Adventure Ski Touring Week in Western Balkans

A recent trip to the Balkan region was a very exciting experience for me. There was a strange feeling from the beginning of the trip as news of the Coronavirus was spreading, but at that time it was still far away from me. The tour was organized as part of the adventure programs of Tourism Development and Promotion Project implemented by the Regional Cooperation Council, funded by EU. Our first stop was in Bosnia and Herzegovina and started with very bad weather. We got stuck in the mud with the jeeps we procured for transportation and the whole trip soon developed into a pure adventure. We quickly rejected the idea of approaching steep lines on skis, even though the potential in the mountains there is huge. The whole region is marked by the war still, giving the terrain a beautiful and raw feel. Unfortunately, there was not enough snow at that time. Nevertheless, I love to explore new mountain worlds and to experience the feeling of being outside.

Our journey continued on to Montenegro. With every border crossing, I trembled; crossings can be difficult as an Italian, but Klement always managed to get us through with clever conversations. From Montenegro we crossed the border back into to Bosnia on skis and spent the night in a hut, where we shared our passion for the mountains by exchanging countless stories about skiing and life.

"One thing I know for sure, is as soon as I am allowed to return to my beloved mountains it will never be the same again," says Simon.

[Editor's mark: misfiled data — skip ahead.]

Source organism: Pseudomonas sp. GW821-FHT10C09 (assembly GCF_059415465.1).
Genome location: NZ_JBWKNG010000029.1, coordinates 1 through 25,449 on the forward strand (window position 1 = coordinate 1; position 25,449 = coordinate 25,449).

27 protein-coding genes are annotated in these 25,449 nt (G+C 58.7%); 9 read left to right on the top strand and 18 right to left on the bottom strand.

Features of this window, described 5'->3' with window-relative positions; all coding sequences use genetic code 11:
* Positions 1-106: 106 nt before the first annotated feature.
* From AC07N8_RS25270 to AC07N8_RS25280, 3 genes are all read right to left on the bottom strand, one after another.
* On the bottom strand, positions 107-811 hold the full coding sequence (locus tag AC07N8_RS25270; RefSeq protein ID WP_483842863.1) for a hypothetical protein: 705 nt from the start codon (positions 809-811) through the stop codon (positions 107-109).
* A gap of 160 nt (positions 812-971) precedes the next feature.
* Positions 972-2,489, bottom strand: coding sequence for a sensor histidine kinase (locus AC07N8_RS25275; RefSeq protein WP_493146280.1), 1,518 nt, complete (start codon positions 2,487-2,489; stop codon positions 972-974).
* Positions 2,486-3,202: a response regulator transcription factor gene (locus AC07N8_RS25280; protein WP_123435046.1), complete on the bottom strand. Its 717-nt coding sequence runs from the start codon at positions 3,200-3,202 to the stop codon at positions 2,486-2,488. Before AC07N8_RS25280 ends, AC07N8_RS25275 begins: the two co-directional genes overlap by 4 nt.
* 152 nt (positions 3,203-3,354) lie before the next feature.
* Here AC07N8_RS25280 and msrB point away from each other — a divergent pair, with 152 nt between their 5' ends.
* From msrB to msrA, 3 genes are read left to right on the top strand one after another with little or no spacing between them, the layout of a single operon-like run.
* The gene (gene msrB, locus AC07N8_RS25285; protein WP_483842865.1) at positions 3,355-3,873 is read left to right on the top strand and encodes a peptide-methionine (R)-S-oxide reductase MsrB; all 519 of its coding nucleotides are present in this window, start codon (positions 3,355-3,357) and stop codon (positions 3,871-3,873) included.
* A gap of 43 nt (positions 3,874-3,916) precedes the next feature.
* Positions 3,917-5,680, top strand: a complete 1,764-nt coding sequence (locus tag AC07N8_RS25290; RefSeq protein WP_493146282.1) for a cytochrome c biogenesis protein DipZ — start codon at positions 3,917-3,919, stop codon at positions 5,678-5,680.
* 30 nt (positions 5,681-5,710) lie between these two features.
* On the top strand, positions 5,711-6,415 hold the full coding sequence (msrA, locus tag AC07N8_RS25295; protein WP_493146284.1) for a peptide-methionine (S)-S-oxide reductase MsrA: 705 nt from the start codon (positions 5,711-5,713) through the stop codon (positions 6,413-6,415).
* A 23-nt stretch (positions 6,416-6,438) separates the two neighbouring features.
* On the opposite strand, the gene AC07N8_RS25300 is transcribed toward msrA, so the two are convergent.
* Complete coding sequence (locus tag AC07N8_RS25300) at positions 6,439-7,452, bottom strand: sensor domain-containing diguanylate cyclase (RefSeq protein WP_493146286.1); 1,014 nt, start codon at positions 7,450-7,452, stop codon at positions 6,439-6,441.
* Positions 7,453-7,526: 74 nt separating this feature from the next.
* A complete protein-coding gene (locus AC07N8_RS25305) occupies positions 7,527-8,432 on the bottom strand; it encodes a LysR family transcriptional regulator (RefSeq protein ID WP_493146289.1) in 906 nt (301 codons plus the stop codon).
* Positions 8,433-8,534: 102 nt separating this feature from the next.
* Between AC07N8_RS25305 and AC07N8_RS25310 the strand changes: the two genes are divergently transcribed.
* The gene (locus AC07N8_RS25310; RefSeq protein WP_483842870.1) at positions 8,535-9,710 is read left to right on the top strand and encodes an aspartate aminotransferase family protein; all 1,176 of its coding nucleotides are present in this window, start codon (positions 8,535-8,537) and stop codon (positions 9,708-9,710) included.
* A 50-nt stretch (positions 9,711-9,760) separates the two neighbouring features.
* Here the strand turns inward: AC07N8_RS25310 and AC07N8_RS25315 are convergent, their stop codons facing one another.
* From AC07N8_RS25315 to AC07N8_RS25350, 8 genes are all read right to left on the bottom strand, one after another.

Skiing is an outdoor sport and one cannot always count on ideal conditions. But on the day, we made the push for the summit of Mount Haijla, we were rewarded with wonderful weather and fresh snow. The snowpack was still missing for really good skiing, but the feeling of community and fun made this trip unforgettable for everyone. We learned a lot about the country, the people who live there, and were able to better understand their worries and problems. We felt like ambassadors for a better and more beautiful future.

With many new ideas, impressions in our heads, and a plan to return in the future in place, we began our journey home. None of us had any idea at that time what we would experience when we returned home. We had just experienced a country that was a stark contrast to our modern and civilized world in Central Europe.

And now? Now I am stuck at home for three weeks. The virus spread so quickly in my absence that curfews and strict prohibitions, as in wartime, followed. I am fine myself, but the fear and doubts, especially in relation to the time after the coronavirus, are visibly written on the faces of all people. During the last years as an athlete I was so focused on achieving my goals that I now have to admit to myself that I never expected such a scenario. And now that ski touring is strictly forbidden, the only escape is 200 meters from your own house, I see many things from a completely new perspective. Maybe this will change the world? Maybe we will all learn to appreciate how privileged we were? Maybe in the future we will be able to put ourselves in the shoes of people who are not as well off as we are, who have other worries than deciding which mountain they would like to ski on. One thing I know for sure, is as soon as I am allowed to return to my beloved mountains it will never be the same again. I will enjoy every step on skis, every turn and every feeling, no matter how small, in the future.  I have come to understand one thing: Nothing can be taken for granted.

But now, I must take responsibility. Responsibility for my fellow human beings. Now mountains are a minor matter for the coming time and we must all be strong together to defeat this virus. Please stay at home for now, the mountains will not run away from us.

Simon Hitti